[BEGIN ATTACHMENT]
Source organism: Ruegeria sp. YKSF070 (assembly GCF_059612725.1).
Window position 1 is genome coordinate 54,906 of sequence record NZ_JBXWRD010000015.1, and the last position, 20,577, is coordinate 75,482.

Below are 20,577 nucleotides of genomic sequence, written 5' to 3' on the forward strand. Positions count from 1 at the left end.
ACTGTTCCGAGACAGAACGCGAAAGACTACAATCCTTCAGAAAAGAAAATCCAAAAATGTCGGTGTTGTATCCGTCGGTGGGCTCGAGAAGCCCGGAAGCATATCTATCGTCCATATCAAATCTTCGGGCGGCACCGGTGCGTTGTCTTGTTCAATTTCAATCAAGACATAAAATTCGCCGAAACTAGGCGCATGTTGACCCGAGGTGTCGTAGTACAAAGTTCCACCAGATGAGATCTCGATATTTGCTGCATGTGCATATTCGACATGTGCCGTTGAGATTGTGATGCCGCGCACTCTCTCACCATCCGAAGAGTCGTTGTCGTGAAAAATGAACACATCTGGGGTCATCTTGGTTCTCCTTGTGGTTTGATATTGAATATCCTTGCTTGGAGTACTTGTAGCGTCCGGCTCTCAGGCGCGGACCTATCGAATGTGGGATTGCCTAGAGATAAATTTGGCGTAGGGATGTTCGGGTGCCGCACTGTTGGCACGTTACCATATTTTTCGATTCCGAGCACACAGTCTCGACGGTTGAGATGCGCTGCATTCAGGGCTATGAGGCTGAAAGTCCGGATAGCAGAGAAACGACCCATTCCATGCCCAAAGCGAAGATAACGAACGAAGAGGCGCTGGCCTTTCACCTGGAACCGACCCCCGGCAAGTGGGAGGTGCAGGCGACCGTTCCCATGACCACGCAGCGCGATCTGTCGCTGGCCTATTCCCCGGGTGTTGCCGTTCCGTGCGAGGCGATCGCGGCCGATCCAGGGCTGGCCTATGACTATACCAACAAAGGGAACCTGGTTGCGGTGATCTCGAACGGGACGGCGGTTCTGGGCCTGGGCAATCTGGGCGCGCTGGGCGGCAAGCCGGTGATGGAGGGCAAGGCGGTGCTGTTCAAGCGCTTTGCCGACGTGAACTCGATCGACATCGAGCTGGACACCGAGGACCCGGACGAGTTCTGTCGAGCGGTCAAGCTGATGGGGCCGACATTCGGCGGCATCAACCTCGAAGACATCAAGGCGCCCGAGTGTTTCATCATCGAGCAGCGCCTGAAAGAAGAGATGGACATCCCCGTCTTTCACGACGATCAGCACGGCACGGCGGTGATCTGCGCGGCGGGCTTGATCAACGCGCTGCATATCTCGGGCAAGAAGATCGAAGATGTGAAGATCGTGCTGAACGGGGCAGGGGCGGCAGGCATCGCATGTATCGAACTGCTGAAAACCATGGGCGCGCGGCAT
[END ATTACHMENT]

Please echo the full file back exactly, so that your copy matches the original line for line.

Source organism: Ruegeria sp. YKSF070 (assembly GCF_059612725.1).
Window position 1 is genome coordinate 54,906 of sequence record NZ_JBXWRD010000015.1, and the last position, 20,577, is coordinate 75,482.

Below are 20,577 nucleotides of genomic sequence, written 5' to 3' on the forward strand. Positions count from 1 at the left end.
ACTGTTCCGAGACAGAACGCGAAAGACTACAATCCTTCAGAAAAGAAAATCCAAAAATGTCGGTGTTGTATCCGTCGGTGGGCTCGAGAAGCCCGGAAGCATATCTATCGTCCATATCAAATCTTCGGGCGGCACCGGTGCGTTGTCTTGTTCAATTTCAATCAAGACATAAAATTCGCCGAAACTAGGCGCATGTTGACCCGAGGTGTCGTAGTACAAAGTTCCACCAGATGAGATCTCGATATTTGCTGCATGTGCATATTCGACATGTGCCGTTGAGATTGTGATGCCGCGCACTCTCTCACCATCCGAAGAGTCGTTGTCGTGAAAAATGAACACATCTGGGGTCATCTTGGTTCTCCTTGTGGTTTGATATTGAATATCCTTGCTTGGAGTACTTGTAGCGTCCGGCTCTCAGGCGCGGACCTATCGAATGTGGGATTGCCTAGAGATAAATTTGGCGTAGGGATGTTCGGGTGCCGCACTGTTGGCACGTTACCATATTTTTCGATTCCGAGCACACAGTCTCGACGGTTGAGATGCGCTGCATTCAGGGCTATGAGGCTGAAAGTCCGGATAGCAGAGAAACGACCCATTCCATGCCCAAAGCGAAGATAACGAACGAAGAGGCGCTGGCCTTTCACCTGGAACCGACCCCCGGCAAGTGGGAGGTGCAGGCGACCGTTCCCATGACCACGCAGCGCGATCTGTCGCTGGCCTATTCCCCGGGTGTTGCCGTTCCGTGCGAGGCGATCGCGGCCGATCCAGGGCTGGCCTATGACTATACCAACAAAGGGAACCTGGTTGCGGTGATCTCGAACGGGACGGCGGTTCTGGGCCTGGGCAATCTGGGCGCGCTGGGCGGCAAGCCGGTGATGGAGGGCAAGGCGGTGCTGTTCAAGCGCTTTGCCGACGTGAACTCGATCGACATCGAGCTGGACACCGAGGACCCGGACGAGTTCTGTCGAGCGGTCAAGCTGATGGGGCCGACATTCGGCGGCATCAACCTCGAAGACATCAAGGCGCCCGAGTGTTTCATCATCGAGCAGCGCCTGAAAGAAGAGATGGACATCCCCGTCTTTCACGACGATCAGCACGGCACGGCGGTGATCTGCGCGGCGGGCTTGATCAACGCGCTGCATATCTCGGGCAAGAAGATCGAAGATGTGAAGATCGTGCTGAACGGGGCAGGGGCGGCAGGCATCGCATGTATCGAACTGCTGAAAACCATGGGCGCGCGGCAT